When Mao did it, he said, this is how we do it: We are not going to invade India, we will not destroy India. We are just going to follow the proper techniques of Sun Tzu: You don’t use force to crush the enemy, you use it to intimidate and nudge them back to the negotiating table. But it had the opposite effect, so that today the border dispute is still not resolved.
You also see it in the current Senkaku dispute. The idea there is that you get someone to withdraw by marching and displaying your army in front of his fortress.
And in dealing with Vietnam, China is affirming its maritime claims by sending Chinese fishing fleets. They are all expressions of this mentality, which is the idea that you win against other countries by clever tricks.
These tricks have turned the Japanese from potential clients into desperate enemies. They have turned the Philippines from rejecting American bases to wanting them back. Even the Indonesians and the Indians, who have really no reason for hostility, China has managed to increase this antagonism.
What are the strengths of Sun Tzu’s ideas? In other words, where are they still applicable?
They are useful. They have absolute usefulness in intra-Chinese politics. They teach a lot of important lessons. Mao could use them to fight Chiang [Kai Shek] and Chiang to fight Mao. And for members of the Standing Committee who are trying to outmaneuver each other, the ideas are very useful.
But not for foreigners who respond very differently. If the Senkakus belonged to a Chinese kingdom, the strategy would work.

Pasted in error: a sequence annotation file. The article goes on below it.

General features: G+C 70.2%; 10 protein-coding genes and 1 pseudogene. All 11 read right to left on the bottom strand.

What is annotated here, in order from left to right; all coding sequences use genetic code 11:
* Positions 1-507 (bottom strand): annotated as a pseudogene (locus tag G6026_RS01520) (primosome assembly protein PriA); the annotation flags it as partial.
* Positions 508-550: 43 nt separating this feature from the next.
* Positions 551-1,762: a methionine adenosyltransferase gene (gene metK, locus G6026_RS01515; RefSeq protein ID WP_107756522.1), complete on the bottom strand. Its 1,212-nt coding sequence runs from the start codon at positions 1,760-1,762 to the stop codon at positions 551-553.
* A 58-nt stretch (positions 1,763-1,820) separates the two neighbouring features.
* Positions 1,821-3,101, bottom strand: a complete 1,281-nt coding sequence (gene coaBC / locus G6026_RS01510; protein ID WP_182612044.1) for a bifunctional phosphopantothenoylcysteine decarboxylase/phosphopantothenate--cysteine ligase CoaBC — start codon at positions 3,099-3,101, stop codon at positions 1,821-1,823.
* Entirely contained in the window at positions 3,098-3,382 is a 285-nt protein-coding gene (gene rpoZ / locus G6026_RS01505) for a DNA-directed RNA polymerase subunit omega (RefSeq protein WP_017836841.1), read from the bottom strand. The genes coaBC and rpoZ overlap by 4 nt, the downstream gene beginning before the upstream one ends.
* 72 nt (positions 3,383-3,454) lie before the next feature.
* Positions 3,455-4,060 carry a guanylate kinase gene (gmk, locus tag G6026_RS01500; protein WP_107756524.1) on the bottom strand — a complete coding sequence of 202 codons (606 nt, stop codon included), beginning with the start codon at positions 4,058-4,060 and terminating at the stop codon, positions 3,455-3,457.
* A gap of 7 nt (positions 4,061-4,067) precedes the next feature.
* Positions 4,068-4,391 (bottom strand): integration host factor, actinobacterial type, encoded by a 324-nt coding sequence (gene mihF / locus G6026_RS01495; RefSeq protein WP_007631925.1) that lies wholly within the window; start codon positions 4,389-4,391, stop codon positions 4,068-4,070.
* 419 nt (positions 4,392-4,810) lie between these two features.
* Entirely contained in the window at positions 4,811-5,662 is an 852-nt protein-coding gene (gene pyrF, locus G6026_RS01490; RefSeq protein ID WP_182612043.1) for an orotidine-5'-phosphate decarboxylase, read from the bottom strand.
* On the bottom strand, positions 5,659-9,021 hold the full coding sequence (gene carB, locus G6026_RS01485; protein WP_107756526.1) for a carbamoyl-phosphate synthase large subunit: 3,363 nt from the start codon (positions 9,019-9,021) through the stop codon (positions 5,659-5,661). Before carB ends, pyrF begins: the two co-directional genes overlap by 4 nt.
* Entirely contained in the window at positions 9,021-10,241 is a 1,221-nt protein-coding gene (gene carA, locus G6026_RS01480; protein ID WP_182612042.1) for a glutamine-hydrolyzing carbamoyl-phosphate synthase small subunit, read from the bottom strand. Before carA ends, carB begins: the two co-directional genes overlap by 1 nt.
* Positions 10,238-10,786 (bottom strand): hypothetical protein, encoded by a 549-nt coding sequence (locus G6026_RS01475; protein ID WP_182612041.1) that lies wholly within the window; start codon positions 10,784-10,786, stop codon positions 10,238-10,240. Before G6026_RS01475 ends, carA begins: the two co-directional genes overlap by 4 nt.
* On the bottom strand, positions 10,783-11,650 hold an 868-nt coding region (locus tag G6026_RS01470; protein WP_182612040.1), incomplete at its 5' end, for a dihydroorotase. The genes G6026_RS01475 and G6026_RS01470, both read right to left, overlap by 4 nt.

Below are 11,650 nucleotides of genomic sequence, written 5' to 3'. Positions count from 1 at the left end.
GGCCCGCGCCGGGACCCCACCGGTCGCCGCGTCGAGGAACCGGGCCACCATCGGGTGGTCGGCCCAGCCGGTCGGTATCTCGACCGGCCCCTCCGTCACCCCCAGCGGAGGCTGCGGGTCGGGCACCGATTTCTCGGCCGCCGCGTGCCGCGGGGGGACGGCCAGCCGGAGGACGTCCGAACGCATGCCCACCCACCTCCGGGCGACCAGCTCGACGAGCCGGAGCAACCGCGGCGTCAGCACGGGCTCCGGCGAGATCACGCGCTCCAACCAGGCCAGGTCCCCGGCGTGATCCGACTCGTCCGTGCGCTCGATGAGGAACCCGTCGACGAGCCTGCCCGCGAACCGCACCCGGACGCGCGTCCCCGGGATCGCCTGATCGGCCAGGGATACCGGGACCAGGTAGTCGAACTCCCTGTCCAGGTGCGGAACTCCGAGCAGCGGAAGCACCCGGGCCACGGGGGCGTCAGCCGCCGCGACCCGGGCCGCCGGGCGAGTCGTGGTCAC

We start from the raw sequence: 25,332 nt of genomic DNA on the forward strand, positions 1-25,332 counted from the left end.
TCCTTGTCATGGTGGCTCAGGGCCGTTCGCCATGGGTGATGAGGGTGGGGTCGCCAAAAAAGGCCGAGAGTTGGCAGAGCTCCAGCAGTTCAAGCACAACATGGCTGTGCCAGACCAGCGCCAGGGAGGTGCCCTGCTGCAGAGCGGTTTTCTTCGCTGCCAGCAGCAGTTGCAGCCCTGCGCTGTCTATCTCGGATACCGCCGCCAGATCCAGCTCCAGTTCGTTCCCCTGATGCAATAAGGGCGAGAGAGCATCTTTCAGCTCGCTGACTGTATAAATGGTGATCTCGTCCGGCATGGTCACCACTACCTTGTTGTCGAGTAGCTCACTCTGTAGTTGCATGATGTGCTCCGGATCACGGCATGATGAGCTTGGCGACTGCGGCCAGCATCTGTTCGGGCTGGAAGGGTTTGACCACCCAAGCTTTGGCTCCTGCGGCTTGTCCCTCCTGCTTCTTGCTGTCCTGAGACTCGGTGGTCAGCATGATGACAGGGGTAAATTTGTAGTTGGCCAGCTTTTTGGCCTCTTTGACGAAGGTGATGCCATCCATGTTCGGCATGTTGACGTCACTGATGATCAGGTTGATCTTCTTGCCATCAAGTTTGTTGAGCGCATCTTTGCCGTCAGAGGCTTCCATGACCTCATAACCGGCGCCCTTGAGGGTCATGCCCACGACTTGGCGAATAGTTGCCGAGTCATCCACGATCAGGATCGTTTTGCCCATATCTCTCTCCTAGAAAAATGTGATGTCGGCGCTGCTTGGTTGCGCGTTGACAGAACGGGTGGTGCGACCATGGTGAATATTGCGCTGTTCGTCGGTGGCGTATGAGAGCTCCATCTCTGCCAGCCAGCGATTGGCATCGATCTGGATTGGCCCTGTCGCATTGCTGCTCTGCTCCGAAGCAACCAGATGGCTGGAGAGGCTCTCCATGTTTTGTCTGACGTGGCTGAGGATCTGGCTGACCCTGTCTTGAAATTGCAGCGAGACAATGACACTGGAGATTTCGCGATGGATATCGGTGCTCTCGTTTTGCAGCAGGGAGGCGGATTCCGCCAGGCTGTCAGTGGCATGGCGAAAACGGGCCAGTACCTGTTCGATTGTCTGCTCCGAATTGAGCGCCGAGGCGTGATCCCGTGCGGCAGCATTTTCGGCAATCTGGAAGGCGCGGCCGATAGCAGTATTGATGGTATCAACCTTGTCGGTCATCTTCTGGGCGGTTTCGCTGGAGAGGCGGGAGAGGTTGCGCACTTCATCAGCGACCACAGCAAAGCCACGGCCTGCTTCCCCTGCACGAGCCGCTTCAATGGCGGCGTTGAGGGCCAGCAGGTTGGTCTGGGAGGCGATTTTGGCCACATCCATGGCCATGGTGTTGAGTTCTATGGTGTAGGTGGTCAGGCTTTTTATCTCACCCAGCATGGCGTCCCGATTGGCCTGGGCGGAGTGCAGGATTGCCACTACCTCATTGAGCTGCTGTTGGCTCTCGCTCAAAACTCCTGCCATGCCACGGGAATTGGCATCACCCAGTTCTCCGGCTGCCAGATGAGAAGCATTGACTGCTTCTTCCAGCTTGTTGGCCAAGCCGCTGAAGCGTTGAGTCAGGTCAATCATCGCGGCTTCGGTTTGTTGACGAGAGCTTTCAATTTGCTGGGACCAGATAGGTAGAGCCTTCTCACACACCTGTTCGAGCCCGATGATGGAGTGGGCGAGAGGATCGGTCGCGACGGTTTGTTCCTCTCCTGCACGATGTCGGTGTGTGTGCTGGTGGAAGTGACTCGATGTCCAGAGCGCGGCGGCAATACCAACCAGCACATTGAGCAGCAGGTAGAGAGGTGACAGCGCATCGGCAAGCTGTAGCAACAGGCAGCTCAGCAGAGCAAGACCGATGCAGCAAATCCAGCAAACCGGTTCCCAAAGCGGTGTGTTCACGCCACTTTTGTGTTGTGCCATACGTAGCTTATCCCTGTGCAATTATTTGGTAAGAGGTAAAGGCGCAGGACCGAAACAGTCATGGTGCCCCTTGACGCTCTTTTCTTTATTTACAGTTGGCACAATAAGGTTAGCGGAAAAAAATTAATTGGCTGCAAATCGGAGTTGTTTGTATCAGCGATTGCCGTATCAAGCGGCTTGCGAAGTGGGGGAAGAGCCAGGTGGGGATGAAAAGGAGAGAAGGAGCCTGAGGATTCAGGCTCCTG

What would be a more effective strategy for China internationally?
If you want to be a global power you must have amicable relations with your neighbors. If China understood that, it would wonder, ‘How does the US do it?’ The US does it by deferring to its neighbors — because of its superior strength — and acting as if it were not at all superior.
You have to take your power out of the interaction. When the US president talks with the Mexican president, the fact that the US could invade is taken entirely out of the discussion.
With Canada, the imbalance of power is entirely irrelevant. A few years ago we got into a timber war, and at no point did Canadians believe that the US would push it around.
To what extent is American diplomacy suffering from a lack of understanding about the Chinese viewpoint on foreign affairs?
I think that Americans grossly overestimate the relative strength of Chinese diplomacy because they are not aware of the strength of US diplomacy. They see correctly China’s superb ability to make wealth from earth and water. But they are always surprised by China’s incompetence in dealing with foreign powers.
What was America’s strength? It was having discovered — and it was a discovery — that you become very powerful by acting very weak.
The US was not born with this. The US fought with the Canadians, it fought with Mexico. It was only later that Americans learned that in dealing with all its weaker neighbors and allies, that it has to offset its strengths by very humble behavior.
See the 60 year history of NATO, where the US was deferring to Luxembourg. They kept NATO together not by imposing their power and authority, but by the opposite: By accommodating, by treating even the weakest member as someone important.
By listening to them.